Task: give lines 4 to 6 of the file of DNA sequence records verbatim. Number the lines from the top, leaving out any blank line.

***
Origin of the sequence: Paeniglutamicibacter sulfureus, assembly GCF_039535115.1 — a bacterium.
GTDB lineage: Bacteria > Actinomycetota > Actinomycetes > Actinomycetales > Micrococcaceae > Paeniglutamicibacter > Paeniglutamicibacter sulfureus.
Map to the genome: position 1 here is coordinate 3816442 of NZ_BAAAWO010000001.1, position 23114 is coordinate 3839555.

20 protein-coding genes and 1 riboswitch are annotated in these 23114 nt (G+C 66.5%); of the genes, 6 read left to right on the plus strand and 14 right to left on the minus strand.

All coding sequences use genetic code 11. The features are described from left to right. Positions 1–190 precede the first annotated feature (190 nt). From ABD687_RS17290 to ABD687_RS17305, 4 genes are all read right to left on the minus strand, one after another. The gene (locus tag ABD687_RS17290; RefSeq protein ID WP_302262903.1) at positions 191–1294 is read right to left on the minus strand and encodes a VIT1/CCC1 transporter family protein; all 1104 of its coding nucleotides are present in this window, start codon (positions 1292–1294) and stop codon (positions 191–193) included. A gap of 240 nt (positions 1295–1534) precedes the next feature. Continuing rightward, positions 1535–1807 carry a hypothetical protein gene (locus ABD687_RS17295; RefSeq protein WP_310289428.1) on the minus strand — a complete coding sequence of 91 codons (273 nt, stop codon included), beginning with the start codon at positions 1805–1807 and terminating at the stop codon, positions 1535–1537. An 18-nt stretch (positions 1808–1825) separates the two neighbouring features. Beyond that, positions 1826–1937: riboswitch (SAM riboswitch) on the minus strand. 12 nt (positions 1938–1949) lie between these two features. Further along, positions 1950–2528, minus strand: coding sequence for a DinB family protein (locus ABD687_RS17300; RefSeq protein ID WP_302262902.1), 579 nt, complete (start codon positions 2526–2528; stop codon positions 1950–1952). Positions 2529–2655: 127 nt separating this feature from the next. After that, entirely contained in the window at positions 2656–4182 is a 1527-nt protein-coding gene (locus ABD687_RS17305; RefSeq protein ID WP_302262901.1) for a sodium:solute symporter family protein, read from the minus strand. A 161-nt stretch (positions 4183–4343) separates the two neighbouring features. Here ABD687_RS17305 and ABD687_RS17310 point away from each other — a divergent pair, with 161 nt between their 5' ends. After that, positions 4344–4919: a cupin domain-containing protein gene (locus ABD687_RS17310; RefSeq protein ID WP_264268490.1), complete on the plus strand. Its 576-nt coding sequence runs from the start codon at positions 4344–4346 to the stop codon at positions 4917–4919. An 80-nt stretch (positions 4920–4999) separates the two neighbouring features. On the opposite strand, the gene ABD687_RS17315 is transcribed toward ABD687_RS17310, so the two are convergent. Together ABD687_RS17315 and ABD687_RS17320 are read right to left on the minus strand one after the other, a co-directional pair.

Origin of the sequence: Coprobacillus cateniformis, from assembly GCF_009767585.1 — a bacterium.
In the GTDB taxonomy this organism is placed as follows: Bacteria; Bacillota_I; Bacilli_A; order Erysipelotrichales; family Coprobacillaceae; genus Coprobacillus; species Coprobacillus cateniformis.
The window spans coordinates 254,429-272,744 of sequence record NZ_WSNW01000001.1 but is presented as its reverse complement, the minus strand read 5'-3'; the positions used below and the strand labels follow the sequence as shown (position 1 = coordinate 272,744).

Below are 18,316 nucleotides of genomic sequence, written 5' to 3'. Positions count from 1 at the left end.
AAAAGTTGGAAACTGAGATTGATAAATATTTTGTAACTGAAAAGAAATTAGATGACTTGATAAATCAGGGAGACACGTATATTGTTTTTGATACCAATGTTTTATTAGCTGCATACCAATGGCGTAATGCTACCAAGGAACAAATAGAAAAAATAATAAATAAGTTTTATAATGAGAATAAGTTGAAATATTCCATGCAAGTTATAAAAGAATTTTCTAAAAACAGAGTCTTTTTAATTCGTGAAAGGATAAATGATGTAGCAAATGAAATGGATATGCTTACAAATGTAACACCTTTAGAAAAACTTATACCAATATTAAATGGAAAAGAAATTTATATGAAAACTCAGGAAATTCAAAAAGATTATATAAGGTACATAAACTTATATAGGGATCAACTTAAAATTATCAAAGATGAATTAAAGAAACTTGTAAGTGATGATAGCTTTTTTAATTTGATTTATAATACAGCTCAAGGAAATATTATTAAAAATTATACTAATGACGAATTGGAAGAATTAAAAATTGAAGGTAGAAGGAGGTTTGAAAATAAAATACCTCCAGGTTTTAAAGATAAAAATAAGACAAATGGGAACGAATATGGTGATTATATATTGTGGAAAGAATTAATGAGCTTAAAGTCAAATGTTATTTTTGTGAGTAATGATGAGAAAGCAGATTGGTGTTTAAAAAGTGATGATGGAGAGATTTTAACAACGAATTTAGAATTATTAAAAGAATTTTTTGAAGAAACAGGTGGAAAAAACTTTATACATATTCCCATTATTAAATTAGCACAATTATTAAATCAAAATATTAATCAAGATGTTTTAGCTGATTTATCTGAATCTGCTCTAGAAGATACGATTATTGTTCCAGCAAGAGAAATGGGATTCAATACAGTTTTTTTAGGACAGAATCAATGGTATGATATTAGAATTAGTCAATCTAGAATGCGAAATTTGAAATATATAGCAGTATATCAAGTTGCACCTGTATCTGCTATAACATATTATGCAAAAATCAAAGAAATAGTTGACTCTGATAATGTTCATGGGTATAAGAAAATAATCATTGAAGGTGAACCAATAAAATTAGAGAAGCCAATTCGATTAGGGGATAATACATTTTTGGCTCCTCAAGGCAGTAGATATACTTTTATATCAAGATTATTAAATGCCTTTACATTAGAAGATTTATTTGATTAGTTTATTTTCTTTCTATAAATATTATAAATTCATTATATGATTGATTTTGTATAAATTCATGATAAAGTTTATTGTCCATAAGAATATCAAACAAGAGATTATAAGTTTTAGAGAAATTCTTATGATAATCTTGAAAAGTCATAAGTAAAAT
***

20 protein-coding genes and 1 riboswitch are annotated in these 23114 nt (G+C 66.5%); of the genes, 6 read left to right on the plus strand and 14 right to left on the minus strand.

All coding sequences use genetic code 11. The features are described from left to right. Positions 1–190 precede the first annotated feature (190 nt). From ABD687_RS17290 to ABD687_RS17305, 4 genes are all read right to left on the minus strand, one after another. The gene (locus tag ABD687_RS17290; RefSeq protein ID WP_302262903.1) at positions 191–1294 is read right to left on the minus strand and encodes a VIT1/CCC1 transporter family protein; all 1104 of its coding nucleotides are present in this window, start codon (positions 1292–1294) and stop codon (positions 191–193) included. A gap of 240 nt (positions 1295–1534) precedes the next feature. Continuing rightward, positions 1535–1807 carry a hypothetical protein gene (locus ABD687_RS17295; RefSeq protein WP_310289428.1) on the minus strand — a complete coding sequence of 91 codons (273 nt, stop codon included), beginning with the start codon at positions 1805–1807 and terminating at the stop codon, positions 1535–1537. An 18-nt stretch (positions 1808–1825) separates the two neighbouring features. Beyond that, positions 1826–1937: riboswitch (SAM riboswitch) on the minus strand. 12 nt (positions 1938–1949) lie between these two features. Further along, positions 1950–2528, minus strand: coding sequence for a DinB family protein (locus ABD687_RS17300; RefSeq protein ID WP_302262902.1), 579 nt, complete (start codon positions 2526–2528; stop codon positions 1950–1952). Positions 2529–2655: 127 nt separating this feature from the next. After that, entirely contained in the window at positions 2656–4182 is a 1527-nt protein-coding gene (locus ABD687_RS17305; RefSeq protein ID WP_302262901.1) for a sodium:solute symporter family protein, read from the minus strand. A 161-nt stretch (positions 4183–4343) separates the two neighbouring features. Here ABD687_RS17305 and ABD687_RS17310 point away from each other — a divergent pair, with 161 nt between their 5' ends. After that, positions 4344–4919: a cupin domain-containing protein gene (locus ABD687_RS17310; RefSeq protein ID WP_264268490.1), complete on the plus strand. Its 576-nt coding sequence runs from the start codon at positions 4344–4346 to the stop codon at positions 4917–4919. An 80-nt stretch (positions 4920–4999) separates the two neighbouring features. On the opposite strand, the gene ABD687_RS17315 is transcribed toward ABD687_RS17310, so the two are convergent. Together ABD687_RS17315 and ABD687_RS17320 are read right to left on the minus strand one after the other, a co-directional pair.

Origin of the sequence: Coprobacillus cateniformis, from assembly GCF_009767585.1 — a bacterium.